In all cases with creative artists and performers, vocal, instrumental, dance, designers, directors and authors and composers, one starts out and often, out of necessity, become freelance. In the current financial and social malaise, it is EVEN HARDER than NORMALLY to achieve what one is talented and prepared for by training and hard work. Speaking from personal experience, right after graduating from Juilliard many years ago, I got my first roles in opera and have pursued careers in singing and as a composer, and as a voice teacher and coach for Wagner and Shakespeare roles. If I were first starting out today, I'd be "pounding pavements" day long without any guarantee of success. I am a Wagnerian heldentenor, opera composer: "Shakespeare" & "The Political Shakespeare" & the director, the Richard Wagner Music Drama Institute, where professional actors are trained for the Shakespeare roles and big-voiced singers are coached in the Wagner roles and voice production and dramaturgy techniques.
Websites:,, and where one may download, free, 37 complete "Live from Carnegie Hall" selections that I have sung in four concerts, three of them three hours-long solo concerts and one a Joint Recital with the dramatic soprano Norma Jean Erdmann, in the main hall of Carnegie Hall, the Isaac Stern Auditorium, by opening up, downloading from the "Recorded Selections" venue on the home page. My next concert in New York will be on Saturday, June 9th at the YOGA EXPO at the New Yorker Hotel. The title of the concert is 'BRING HIM HOME, with that song from the musical LES MISERABLES, encouraging the return of our armed forces and inspiring hope and love of country with This Land is Your Land, The House I Live In, Climb Every Mountain, You'll Never Walk Alone, The Impossible Dream, Granada, Wien, Wien, nur du allein, When Johnny Comes Marching Home Again and 19 other selections.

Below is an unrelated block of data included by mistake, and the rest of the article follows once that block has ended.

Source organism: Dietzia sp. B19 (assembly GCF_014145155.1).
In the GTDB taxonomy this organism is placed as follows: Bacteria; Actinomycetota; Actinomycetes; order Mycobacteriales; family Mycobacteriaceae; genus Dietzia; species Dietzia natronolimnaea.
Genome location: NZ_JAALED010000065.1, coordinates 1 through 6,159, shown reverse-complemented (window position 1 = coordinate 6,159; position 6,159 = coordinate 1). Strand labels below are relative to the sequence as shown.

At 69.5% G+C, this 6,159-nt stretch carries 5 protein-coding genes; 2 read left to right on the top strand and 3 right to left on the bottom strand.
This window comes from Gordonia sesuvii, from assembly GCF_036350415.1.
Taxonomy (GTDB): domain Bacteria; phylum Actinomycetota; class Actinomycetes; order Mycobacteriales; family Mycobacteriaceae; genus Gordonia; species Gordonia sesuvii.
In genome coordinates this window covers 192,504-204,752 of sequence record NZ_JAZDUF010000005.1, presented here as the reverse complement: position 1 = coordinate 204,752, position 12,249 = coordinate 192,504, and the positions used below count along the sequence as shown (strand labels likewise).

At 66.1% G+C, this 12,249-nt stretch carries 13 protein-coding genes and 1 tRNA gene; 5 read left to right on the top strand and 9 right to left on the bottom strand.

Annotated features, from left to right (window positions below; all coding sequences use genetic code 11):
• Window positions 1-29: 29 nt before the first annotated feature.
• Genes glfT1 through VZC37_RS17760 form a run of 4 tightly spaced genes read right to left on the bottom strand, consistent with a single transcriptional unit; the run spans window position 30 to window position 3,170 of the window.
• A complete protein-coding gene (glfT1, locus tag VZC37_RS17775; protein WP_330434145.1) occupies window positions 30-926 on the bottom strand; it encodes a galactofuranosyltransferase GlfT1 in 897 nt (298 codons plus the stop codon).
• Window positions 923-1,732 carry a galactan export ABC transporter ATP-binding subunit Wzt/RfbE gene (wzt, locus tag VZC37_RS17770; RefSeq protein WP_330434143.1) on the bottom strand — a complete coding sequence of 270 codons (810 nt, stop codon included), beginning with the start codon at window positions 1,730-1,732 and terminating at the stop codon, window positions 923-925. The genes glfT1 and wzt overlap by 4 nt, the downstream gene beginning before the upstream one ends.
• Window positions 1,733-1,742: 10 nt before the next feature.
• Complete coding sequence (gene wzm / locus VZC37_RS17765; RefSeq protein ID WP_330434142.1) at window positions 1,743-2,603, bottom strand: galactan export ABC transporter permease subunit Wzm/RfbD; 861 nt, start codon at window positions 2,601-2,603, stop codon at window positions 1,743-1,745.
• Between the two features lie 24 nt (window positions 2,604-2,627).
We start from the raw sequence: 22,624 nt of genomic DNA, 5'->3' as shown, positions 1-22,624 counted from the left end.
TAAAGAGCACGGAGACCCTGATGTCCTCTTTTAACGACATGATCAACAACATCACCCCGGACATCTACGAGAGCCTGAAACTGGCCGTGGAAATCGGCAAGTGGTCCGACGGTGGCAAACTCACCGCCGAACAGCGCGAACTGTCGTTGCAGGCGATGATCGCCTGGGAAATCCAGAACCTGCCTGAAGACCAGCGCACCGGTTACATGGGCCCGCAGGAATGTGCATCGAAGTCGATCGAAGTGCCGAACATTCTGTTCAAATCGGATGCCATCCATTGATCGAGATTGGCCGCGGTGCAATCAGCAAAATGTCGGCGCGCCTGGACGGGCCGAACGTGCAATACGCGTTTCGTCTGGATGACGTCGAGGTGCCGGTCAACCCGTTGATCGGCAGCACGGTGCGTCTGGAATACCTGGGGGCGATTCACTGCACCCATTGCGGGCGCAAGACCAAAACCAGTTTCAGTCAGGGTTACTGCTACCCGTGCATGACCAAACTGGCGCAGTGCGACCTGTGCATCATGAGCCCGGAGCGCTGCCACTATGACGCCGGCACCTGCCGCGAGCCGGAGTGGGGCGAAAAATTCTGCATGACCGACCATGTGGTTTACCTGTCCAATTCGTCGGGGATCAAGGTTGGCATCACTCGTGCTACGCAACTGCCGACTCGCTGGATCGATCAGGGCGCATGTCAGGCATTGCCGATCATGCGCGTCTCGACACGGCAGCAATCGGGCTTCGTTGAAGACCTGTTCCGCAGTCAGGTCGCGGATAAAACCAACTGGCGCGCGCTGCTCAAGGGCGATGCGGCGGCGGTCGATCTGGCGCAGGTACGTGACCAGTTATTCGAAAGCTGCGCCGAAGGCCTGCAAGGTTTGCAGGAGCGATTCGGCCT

Apr. 17 2012 01:06 PM
David from Flushing

Given that most popular music performances come via speakers, it almost hardly matters if the sound is created by a live person or a recording. The day may not be far in the future where lip syncing is the norm on Broadway. Economics is the driving force here, not artistry.

Apr. 16 2012 04:24 PM

Actually, Bernie, you may have just hit 'the nail on the head' - in a manner of speaking. I do think audiences are desensitized to what they're hearing. That's a big problem and not just in classical music.

Apr. 16 2012 10:24 AM
Bernie from UWS

I don't understand how Broadway audiences are so willing to hear taped music. If you're going to be spending over $100 for a ticket, wouldn't you demand an actual orchestra? Are these audiences so desensitized that they can't identify what an actual orchestra sounds like? Dance audiences, I can understand. They're there to see dancers and the music is a side-effect almost.

Apr. 16 2012 07:38 AM

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About Conducting Business

WQXR looks deeper into the issues affecting the classical music landscape. 

Conducting Business is hosted by Naomi Lewin and produced by Brian Wise.